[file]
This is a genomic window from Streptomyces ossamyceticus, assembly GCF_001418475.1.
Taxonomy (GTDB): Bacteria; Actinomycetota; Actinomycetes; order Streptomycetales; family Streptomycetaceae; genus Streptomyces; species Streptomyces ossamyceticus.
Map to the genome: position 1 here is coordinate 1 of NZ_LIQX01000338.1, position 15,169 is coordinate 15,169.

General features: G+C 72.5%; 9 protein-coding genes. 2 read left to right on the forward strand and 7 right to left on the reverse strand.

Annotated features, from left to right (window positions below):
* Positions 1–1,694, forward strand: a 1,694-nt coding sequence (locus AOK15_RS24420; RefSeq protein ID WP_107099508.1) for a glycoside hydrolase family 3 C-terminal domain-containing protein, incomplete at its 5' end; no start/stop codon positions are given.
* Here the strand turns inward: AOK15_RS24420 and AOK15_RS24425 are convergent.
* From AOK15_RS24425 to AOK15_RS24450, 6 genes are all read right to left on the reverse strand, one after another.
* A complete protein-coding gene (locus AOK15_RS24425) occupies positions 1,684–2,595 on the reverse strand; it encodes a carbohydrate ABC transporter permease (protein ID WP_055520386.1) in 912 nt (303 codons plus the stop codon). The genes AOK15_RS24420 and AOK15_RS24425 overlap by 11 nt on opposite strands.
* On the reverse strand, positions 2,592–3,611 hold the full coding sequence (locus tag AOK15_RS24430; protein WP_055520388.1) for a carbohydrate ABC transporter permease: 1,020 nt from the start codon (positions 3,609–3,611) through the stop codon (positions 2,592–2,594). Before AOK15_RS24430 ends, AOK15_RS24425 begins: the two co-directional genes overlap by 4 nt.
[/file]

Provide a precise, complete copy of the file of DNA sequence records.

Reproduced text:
This is a genomic window from Streptomyces ossamyceticus, assembly GCF_001418475.1.
Taxonomy (GTDB): Bacteria; Actinomycetota; Actinomycetes; order Streptomycetales; family Streptomycetaceae; genus Streptomyces; species Streptomyces ossamyceticus.
Map to the genome: position 1 here is coordinate 1 of NZ_LIQX01000338.1, position 15,169 is coordinate 15,169.

General features: G+C 72.5%; 9 protein-coding genes. 2 read left to right on the forward strand and 7 right to left on the reverse strand.

Annotated features, from left to right (window positions below):
* Positions 1–1,694, forward strand: a 1,694-nt coding sequence (locus AOK15_RS24420; RefSeq protein ID WP_107099508.1) for a glycoside hydrolase family 3 C-terminal domain-containing protein, incomplete at its 5' end; no start/stop codon positions are given.
* Here the strand turns inward: AOK15_RS24420 and AOK15_RS24425 are convergent.
* From AOK15_RS24425 to AOK15_RS24450, 6 genes are all read right to left on the reverse strand, one after another.
* A complete protein-coding gene (locus AOK15_RS24425) occupies positions 1,684–2,595 on the reverse strand; it encodes a carbohydrate ABC transporter permease (protein ID WP_055520386.1) in 912 nt (303 codons plus the stop codon). The genes AOK15_RS24420 and AOK15_RS24425 overlap by 11 nt on opposite strands.
* On the reverse strand, positions 2,592–3,611 hold the full coding sequence (locus tag AOK15_RS24430; protein WP_055520388.1) for a carbohydrate ABC transporter permease: 1,020 nt from the start codon (positions 3,609–3,611) through the stop codon (positions 2,592–2,594). Before AOK15_RS24430 ends, AOK15_RS24425 begins: the two co-directional genes overlap by 4 nt.